“It's just a reflection of do they want to capture more of the value themselves or would they like to outsource all the risk and potentially much more of the upside to us?” Schlumberger Chief Executive Paal Kibsgaard said when reporting second quarter results in July.
Interestingly, much of the focus is on “refracking,” in which wells that have already been fracked once are simply fracked again. Refracking old wells is less expensive than fracking new ones, and while the volume of recoverable oil varies, some of the best refracking examples produce an impressive return.
The reason that the “frack now, pay later” model may be concentrated on refracking operations is because the technique is not well known throughout the industry and is still relatively new. That has wary operators unwilling to shell out the capital for something they are unsure of, especially now that they are safeguarding a shrinking pile of cash.
But Schlumberger is confident in the approach. While reporting first quarter earnings on a conference call with investors, Schlumberger’s CEO Paal Kibsgaard extolled the market potential for refracking. “I think you're talking billions, in terms of revenue opportunities, over an extended period of time,” he said. “And I think the key here is that we're so confident in our ability to identify the right candidates and execute the refracturing work that we're prepared to take significant risks, in terms of how we go about doing this work. In many cases, if we can select the candidates, prepare to foot the entire bill for the refracturing work and then get paid back in production.”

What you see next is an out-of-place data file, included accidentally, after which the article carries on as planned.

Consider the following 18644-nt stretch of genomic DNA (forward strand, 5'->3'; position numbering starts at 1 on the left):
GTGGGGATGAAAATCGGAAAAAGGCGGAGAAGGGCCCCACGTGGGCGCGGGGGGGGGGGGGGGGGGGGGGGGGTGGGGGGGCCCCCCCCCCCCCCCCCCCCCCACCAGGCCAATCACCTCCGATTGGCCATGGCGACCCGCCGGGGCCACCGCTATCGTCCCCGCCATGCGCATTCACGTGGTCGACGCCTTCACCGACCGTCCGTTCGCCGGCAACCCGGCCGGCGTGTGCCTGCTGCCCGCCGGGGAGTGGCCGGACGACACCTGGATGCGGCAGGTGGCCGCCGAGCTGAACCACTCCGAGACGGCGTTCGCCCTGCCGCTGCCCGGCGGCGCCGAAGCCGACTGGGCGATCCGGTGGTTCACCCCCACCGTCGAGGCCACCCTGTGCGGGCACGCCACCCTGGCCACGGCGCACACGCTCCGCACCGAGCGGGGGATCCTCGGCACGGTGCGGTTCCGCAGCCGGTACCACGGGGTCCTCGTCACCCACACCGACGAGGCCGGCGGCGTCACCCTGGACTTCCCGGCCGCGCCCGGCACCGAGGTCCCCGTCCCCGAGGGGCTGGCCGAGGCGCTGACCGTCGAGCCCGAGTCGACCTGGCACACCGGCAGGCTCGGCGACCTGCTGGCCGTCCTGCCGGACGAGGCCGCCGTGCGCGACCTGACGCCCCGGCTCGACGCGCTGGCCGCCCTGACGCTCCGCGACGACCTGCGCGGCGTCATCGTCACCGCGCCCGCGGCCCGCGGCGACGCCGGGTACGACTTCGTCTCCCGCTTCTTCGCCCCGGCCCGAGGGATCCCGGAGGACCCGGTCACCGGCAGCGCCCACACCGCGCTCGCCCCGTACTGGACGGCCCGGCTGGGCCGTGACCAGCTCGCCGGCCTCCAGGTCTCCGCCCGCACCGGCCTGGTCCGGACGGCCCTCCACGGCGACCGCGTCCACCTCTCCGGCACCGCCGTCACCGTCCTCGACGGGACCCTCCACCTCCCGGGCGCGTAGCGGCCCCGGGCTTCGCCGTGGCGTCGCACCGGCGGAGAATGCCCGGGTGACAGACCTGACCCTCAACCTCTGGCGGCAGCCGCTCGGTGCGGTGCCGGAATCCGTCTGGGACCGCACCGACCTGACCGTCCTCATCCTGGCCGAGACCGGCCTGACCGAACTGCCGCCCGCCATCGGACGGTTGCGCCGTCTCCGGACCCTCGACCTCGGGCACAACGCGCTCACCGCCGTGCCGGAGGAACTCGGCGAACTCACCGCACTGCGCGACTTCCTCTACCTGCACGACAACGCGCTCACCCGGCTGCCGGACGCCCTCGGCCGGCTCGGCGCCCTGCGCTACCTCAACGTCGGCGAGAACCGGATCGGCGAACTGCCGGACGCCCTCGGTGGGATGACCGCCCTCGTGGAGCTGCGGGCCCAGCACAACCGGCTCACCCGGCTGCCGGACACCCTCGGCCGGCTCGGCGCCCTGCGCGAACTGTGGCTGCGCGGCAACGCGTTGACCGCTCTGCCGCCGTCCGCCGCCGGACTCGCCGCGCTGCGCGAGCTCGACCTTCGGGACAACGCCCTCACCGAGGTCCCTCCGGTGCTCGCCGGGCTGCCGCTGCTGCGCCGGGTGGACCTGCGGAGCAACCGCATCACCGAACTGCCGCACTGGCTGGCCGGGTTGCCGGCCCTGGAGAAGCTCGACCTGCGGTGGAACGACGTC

With “lower for longer” suddenly becoming the new prevailing mantra in the oil markets, the oilfield service giants may have to increasingly cover the costs of fracking and refracking as operators scale back.
The original article may be found at http://oilprice.com/Energy/Crude-Oil/Frack-Now-Pay-Later-A-New-Era-In-US-Oil.html
Thursday, August 6, 2015
OKLAHOMA CITY — Gov. Mary Fallin on Tuesday said changes in regulatory policies governing disposal wells will not have an immediate impact on the number of earthquakes in the state.
“I think it is important for the people of Oklahoma to understand that just because there is a change in regulatory policy doesn’t mean you are going to see an action next week or one month or two months or six months,” Fallin said. “It could be a year until we see a measurable difference. We are trying to figure out day by day what is the best thing to do.”